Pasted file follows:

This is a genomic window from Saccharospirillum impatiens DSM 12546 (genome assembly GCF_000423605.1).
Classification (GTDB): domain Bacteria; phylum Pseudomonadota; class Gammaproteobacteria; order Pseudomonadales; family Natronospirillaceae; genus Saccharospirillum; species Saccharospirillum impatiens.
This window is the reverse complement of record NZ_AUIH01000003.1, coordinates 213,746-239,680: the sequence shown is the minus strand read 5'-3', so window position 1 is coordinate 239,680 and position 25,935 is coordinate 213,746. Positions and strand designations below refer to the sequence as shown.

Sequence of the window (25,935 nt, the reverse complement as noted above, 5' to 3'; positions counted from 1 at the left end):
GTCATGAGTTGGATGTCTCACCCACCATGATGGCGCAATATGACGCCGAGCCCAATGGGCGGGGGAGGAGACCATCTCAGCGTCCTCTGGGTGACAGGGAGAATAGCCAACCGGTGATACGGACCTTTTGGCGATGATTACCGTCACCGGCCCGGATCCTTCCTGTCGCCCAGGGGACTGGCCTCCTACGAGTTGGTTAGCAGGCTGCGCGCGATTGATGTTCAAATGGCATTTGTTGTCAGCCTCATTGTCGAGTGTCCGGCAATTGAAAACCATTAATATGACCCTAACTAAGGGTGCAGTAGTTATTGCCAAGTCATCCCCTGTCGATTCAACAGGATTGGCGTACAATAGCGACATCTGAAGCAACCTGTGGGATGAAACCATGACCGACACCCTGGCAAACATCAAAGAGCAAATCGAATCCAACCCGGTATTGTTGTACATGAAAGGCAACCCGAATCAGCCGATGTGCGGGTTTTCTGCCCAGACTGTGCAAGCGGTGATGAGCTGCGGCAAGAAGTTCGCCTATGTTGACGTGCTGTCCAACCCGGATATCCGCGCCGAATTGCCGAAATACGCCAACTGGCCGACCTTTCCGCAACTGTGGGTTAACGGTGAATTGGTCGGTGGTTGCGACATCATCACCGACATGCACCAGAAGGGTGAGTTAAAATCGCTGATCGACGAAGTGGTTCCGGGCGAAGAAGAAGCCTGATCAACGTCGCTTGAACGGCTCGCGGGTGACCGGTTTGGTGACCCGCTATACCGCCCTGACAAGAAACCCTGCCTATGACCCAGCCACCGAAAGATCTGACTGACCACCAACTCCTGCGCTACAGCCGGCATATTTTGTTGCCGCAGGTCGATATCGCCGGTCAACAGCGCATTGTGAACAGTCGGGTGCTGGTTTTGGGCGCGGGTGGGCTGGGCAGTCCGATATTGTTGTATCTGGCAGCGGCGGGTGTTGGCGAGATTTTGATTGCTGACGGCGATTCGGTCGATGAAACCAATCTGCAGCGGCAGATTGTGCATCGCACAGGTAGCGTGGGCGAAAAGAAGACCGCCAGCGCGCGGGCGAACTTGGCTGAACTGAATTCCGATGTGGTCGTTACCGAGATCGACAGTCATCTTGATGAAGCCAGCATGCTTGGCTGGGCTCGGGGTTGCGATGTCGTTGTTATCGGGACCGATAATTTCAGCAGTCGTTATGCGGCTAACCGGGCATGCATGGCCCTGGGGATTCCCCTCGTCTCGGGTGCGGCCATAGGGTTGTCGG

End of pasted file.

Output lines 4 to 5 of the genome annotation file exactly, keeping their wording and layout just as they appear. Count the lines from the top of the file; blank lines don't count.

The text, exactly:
Sequence of the window (25,935 nt, the reverse complement as noted above, 5' to 3'; positions counted from 1 at the left end):
GTCATGAGTTGGATGTCTCACCCACCATGATGGCGCAATATGACGCCGAGCCCAATGGGCGGGGGAGGAGACCATCTCAGCGTCCTCTGGGTGACAGGGAGAATAGCCAACCGGTGATACGGACCTTTTGGCGATGATTACCGTCACCGGCCCGGATCCTTCCTGTCGCCCAGGGGACTGGCCTCCTACGAGTTGGTTAGCAGGCTGCGCGCGATTGATGTTCAAATGGCATTTGTTGTCAGCCTCATTGTCGAGTGTCCGGCAATTGAAAACCATTAATATGACCCTAACTAAGGGTGCAGTAGTTATTGCCAAGTCATCCCCTGTCGATTCAACAGGATTGGCGTACAATAGCGACATCTGAAGCAACCTGTGGGATGAAACCATGACCGACACCCTGGCAAACATCAAAGAGCAAATCGAATCCAACCCGGTATTGTTGTACATGAAAGGCAACCCGAATCAGCCGATGTGCGGGTTTTCTGCCCAGACTGTGCAAGCGGTGATGAGCTGCGGCAAGAAGTTCGCCTATGTTGACGTGCTGTCCAACCCGGATATCCGCGCCGAATTGCCGAAATACGCCAACTGGCCGACCTTTCCGCAACTGTGGGTTAACGGTGAATTGGTCGGTGGTTGCGACATCATCACCGACATGCACCAGAAGGGTGAGTTAAAATCGCTGATCGACGAAGTGGTTCCGGGCGAAGAAGAAGCCTGATCAACGTCGCTTGAACGGCTCGCGGGTGACCGGTTTGGTGACCCGCTATACCGCCCTGACAAGAAACCCTGCCTATGACCCAGCCACCGAAAGATCTGACTGACCACCAACTCCTGCGCTACAGCCGGCATATTTTGTTGCCGCAGGTCGATATCGCCGGTCAACAGCGCATTGTGAACAGTCGGGTGCTGGTTTTGGGCGCGGGTGGGCTGGGCAGTCCGATATTGTTGTATCTGGCAGCGGCGGGTGTTGGCGAGATTTTGATTGCTGACGGCGATTCGGTCGATGAAACCAATCTGCAGCGGCAGATTGTGCATCGCACAGGTAGCGTGGGCGAAAAGAAGACCGCCAGCGCGCGGGCGAACTTGGCTGAACTGAATTCCGATGTGGTCGTTACCGAGATCGACAGTCATCTTGATGAAGCCAGCATGCTTGGCTGGGCTCGGGGTTGCGATGTCGTTGTTATCGGGACCGATAATTTCAGCAGTCGTTATGCGGCTAACCGGGCATGCATGGCCCTGGGGATTCCCCTCGTCTCGGGTGCGGCCATAGGGTTGTCGG